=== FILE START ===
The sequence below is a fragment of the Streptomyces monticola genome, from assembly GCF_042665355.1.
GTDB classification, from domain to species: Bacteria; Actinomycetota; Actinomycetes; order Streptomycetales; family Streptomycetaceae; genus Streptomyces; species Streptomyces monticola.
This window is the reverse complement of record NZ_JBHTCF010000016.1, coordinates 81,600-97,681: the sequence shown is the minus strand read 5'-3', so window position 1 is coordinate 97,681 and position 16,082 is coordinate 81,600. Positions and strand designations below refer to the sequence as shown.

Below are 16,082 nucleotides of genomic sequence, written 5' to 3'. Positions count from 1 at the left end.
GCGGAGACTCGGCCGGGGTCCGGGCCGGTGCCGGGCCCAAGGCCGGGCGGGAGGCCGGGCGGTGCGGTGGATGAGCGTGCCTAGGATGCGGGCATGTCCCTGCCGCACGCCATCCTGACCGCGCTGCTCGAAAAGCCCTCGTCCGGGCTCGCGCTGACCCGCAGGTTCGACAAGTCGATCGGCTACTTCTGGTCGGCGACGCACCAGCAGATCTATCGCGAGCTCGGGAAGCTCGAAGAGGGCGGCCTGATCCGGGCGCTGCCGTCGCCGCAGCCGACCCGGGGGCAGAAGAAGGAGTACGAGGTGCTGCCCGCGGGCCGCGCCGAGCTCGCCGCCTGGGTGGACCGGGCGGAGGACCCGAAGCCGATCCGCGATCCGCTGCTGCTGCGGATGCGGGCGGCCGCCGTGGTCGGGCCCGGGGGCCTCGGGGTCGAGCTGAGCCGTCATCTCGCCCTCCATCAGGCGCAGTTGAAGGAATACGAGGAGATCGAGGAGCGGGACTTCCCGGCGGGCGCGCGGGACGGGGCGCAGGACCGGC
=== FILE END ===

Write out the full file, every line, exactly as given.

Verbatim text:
The sequence below is a fragment of the Streptomyces monticola genome, from assembly GCF_042665355.1.
GTDB classification, from domain to species: Bacteria; Actinomycetota; Actinomycetes; order Streptomycetales; family Streptomycetaceae; genus Streptomyces; species Streptomyces monticola.
This window is the reverse complement of record NZ_JBHTCF010000016.1, coordinates 81,600-97,681: the sequence shown is the minus strand read 5'-3', so window position 1 is coordinate 97,681 and position 16,082 is coordinate 81,600. Positions and strand designations below refer to the sequence as shown.

Below are 16,082 nucleotides of genomic sequence, written 5' to 3'. Positions count from 1 at the left end.
GCGGAGACTCGGCCGGGGTCCGGGCCGGTGCCGGGCCCAAGGCCGGGCGGGAGGCCGGGCGGTGCGGTGGATGAGCGTGCCTAGGATGCGGGCATGTCCCTGCCGCACGCCATCCTGACCGCGCTGCTCGAAAAGCCCTCGTCCGGGCTCGCGCTGACCCGCAGGTTCGACAAGTCGATCGGCTACTTCTGGTCGGCGACGCACCAGCAGATCTATCGCGAGCTCGGGAAGCTCGAAGAGGGCGGCCTGATCCGGGCGCTGCCGTCGCCGCAGCCGACCCGGGGGCAGAAGAAGGAGTACGAGGTGCTGCCCGCGGGCCGCGCCGAGCTCGCCGCCTGGGTGGACCGGGCGGAGGACCCGAAGCCGATCCGCGATCCGCTGCTGCTGCGGATGCGGGCGGCCGCCGTGGTCGGGCCCGGGGGCCTCGGGGTCGAGCTGAGCCGTCATCTCGCCCTCCATCAGGCGCAGTTGAAGGAATACGAGGAGATCGAGGAGCGGGACTTCCCGGCGGGCGCGCGGGACGGGGCGCAGGACCGGC